- 1610: Galileo
- 1676: Ole Rømer
- 1687: Isaac Newton
- 1781: William Herschel
- 1838: Friedrich Bessel
- 1861: William and Margaret Huggins
- 1912: Henrietta Leavitt
- 1917 Einstein
- 1920: Harlow Shapley
- 1929 Edwin Hubble
- 1948: Ralph Alpher
- 1949: Fred Hoyle
- 1963: Maarten Schmidt
- 1964: Arno Penzias and Robert Wilson
- 1978: Vera Rubin and Kent Ford
- 1989: Margaret Geller and John Huchra
- 1992: John Mather and George Smoot
- 1995: Robert Williams
- 1998: Saul Perlmutter and Brian Schmidt
- 2010: Wendy Freedman

# Alexander Friedmann

Alexander Friedmann |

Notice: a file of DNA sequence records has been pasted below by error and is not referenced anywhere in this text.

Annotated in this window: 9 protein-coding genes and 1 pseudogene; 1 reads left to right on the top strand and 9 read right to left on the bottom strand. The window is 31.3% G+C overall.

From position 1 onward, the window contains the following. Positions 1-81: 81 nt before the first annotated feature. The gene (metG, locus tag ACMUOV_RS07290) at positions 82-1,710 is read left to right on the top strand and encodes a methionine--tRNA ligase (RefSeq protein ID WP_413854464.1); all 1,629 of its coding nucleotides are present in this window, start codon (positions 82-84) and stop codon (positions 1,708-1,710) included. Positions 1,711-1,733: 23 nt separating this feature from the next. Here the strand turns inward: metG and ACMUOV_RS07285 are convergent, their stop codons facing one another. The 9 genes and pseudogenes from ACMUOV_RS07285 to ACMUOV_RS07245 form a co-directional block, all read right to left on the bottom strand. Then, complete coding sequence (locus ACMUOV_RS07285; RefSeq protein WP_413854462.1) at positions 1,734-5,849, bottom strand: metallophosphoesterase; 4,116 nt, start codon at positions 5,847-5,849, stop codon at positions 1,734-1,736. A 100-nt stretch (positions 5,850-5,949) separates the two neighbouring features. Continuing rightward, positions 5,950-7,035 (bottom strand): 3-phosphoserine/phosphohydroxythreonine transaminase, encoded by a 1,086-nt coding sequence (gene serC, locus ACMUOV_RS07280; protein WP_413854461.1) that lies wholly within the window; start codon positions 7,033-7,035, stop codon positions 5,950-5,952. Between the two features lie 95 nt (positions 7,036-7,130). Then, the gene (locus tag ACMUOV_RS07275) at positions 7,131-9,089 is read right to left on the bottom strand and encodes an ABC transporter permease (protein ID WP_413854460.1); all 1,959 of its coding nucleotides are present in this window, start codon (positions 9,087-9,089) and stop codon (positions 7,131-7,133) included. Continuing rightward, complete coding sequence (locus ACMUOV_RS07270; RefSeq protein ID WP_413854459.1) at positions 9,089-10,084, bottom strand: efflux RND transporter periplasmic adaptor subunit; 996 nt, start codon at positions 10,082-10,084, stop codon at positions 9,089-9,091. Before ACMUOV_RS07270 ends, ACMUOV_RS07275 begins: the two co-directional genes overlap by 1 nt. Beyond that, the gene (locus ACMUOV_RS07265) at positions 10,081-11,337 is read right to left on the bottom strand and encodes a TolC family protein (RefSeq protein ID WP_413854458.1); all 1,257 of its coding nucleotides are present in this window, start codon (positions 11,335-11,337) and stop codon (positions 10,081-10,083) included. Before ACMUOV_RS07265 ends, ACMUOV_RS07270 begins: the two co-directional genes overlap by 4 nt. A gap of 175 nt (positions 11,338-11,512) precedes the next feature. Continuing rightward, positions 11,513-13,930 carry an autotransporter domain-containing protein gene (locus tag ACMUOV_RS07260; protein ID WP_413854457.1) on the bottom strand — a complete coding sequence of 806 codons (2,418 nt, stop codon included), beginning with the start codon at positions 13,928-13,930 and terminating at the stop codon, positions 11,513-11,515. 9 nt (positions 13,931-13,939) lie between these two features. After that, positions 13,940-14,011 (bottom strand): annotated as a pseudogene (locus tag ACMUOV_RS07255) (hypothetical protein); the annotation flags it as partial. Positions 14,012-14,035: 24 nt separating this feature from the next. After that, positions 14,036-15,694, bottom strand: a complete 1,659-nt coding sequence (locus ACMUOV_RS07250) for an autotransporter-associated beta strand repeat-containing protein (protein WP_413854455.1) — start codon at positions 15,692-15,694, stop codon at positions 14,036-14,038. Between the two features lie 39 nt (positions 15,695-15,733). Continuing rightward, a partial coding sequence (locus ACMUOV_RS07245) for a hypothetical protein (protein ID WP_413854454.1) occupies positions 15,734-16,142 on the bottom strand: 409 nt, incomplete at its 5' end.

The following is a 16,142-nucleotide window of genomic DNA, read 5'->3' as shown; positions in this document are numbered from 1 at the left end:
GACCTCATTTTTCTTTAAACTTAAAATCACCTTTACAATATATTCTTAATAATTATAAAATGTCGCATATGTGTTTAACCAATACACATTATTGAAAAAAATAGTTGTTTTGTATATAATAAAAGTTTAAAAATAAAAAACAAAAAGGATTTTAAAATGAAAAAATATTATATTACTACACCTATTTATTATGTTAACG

Ignoring the cosmological constant as an unnecessary “fudge factor,” Friedmann solved Einstein’s dilemma of how to account for the fact that the universe had not already collapsed by supposing that it began with an initial expansion, and that the effect of gravity would be to gradually slow the expansion. He predicted that if there were enough mass in the universe the expansion would eventually reverse; while if the mass were too little the universe would continue to expand forever. And if the amount of mass were just right the expanding universe would slow down and come to a virtual standstill, neither collapsing further nor infinitely expanding.